I share in the excitement of the Paters of Amerongen and the other Pater families as the new webpage continues to evolve. If it were not for the internet we would have missed out on much of our family information in our lives. This was all done in celebration of their 25th anniversary of the organisation and I wish Karla and I could have been able to attend. One day in the future we will be knocking on Bram and Coby’s front door and will attend their celebration as they have attended ours.
A short time ago I recieved an email from Bram.
I will start with the bad news as I understand it at the time. There are sure to be revisions as I have more contacts with Bram and also personal experience on the Family Organisation of Paters website.
From what I currently understand the book on our family will probably be put on hold. Our family tree is the largest family represented in the Netherlands and due to the extensive research of Bram Pater it contains the most information. My personal thoughts on this is that the book is cost prohibitive due to the size of the book versus the demand. More information will be posted later as I have it.
Now for the good news.
The website of the Family Organisation Pater has been up-dated and operational as of the date of the 25th family reunion in the Netherlands which occurs on April 10th, 2010.
The site will be available also in English except for the family records as I am led to understand. Access to the site is open to everyone as it was in the past. The change that will interest most of the family is with the payment of 25 Euros you will have lifetime, unlimited access to all family information on relatives that are not living. Information will be updated by the reporting points as it is acquired. This is basically the same information that would have been included in the book we have all been waiting for.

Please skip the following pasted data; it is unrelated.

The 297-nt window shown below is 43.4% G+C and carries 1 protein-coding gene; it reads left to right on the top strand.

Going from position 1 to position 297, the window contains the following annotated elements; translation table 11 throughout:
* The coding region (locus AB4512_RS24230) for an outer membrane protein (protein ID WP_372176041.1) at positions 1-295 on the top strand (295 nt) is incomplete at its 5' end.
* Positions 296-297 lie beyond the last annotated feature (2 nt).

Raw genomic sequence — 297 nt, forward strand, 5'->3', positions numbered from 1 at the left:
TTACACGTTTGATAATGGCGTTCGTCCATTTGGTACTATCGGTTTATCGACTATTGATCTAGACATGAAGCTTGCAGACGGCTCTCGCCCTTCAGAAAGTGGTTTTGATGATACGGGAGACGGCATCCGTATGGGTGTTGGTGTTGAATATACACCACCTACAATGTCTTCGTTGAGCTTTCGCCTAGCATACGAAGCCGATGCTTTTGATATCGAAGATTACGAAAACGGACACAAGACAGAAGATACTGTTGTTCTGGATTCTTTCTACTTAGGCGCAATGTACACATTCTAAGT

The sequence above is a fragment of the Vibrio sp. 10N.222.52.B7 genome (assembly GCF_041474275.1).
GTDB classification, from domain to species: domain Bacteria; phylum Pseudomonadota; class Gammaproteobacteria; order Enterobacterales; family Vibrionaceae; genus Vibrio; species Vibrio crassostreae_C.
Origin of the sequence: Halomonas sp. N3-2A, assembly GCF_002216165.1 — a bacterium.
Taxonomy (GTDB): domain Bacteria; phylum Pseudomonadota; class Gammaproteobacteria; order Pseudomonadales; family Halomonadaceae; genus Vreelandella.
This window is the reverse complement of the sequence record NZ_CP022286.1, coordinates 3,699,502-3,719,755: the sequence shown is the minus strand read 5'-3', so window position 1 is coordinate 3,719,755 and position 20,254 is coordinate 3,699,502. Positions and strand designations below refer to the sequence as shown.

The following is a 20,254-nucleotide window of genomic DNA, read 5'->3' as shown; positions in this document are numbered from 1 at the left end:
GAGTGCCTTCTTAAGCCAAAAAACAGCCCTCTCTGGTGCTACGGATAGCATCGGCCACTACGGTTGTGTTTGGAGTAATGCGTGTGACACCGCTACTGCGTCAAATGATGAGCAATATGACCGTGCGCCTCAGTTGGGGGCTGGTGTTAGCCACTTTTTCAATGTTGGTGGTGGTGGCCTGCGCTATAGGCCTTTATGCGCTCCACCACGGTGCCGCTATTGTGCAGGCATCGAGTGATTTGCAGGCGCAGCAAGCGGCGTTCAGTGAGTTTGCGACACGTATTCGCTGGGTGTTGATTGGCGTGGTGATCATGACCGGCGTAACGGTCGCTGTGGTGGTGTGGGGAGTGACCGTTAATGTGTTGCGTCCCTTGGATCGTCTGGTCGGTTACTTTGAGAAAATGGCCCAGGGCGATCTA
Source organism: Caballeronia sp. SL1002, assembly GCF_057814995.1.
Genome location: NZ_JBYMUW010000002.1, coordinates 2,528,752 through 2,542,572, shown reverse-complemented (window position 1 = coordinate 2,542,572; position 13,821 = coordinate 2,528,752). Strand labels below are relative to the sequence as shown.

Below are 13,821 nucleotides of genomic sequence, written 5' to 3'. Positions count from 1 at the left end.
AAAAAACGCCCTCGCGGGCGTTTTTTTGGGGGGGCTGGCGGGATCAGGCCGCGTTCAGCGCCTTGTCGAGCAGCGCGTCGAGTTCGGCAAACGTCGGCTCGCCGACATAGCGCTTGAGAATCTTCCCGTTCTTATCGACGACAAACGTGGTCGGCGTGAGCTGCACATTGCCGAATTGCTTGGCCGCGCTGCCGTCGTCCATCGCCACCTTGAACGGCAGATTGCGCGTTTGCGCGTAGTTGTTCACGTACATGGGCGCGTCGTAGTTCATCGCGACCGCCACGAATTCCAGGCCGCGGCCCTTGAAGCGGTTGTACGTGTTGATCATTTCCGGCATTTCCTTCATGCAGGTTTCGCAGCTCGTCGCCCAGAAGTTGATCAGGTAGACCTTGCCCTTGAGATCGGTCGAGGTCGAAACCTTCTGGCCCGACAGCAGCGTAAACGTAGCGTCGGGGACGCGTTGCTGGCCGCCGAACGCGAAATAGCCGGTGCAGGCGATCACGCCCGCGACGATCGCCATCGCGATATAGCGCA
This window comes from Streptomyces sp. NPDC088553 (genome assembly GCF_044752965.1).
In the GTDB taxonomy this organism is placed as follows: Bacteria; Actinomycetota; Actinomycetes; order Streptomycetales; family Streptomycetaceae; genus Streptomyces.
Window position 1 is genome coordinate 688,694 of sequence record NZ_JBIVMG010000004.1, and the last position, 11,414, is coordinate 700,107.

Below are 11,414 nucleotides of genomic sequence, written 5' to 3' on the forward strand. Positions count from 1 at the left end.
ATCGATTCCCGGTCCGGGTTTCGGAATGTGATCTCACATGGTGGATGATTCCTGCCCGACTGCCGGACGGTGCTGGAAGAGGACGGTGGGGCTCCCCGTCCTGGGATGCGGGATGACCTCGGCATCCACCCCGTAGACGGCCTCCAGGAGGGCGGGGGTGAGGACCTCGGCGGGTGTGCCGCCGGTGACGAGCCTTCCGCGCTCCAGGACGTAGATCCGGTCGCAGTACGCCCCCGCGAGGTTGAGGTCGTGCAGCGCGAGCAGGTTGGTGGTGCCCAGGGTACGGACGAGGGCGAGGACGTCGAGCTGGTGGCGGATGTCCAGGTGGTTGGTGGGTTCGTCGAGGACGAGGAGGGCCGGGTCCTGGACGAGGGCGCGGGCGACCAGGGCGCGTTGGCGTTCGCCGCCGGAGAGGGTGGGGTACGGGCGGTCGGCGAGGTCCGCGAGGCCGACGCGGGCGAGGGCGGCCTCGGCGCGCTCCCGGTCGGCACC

The fee for the organisations magazine will remain at the same price of 30 euros for those who wish to try their hand at interpreting the language of our forefathers. At this time I am led to believe that those who subscribe to the Paterje will also have access to the family information with the use of user name and pass word. I will have to check into that further.
So for you interested in genealogy this will be an important resource in your search for information.
This is the condensed history of the family written for those of you that are missing any information. There is a lot of information still missing especially pertaining to the dates of death of many of the forefathers listed on the family tree page. There will soon be a book in print by Bram Pater a member of the Fraternal Order of Paters in the Netherlands. For information on how to become a member of the F.O.P or what membership includes feel free to hit the comment button and send your inquiries. Information on the upcoming book will come at a later date and he is also currently working on the possibility of creating a cd of the information that is in the book for those who cannot afford the hardbound book when it is published. I have the preview of how our family information will be portrayed in the book and very little of our history is missing due to previously sent information.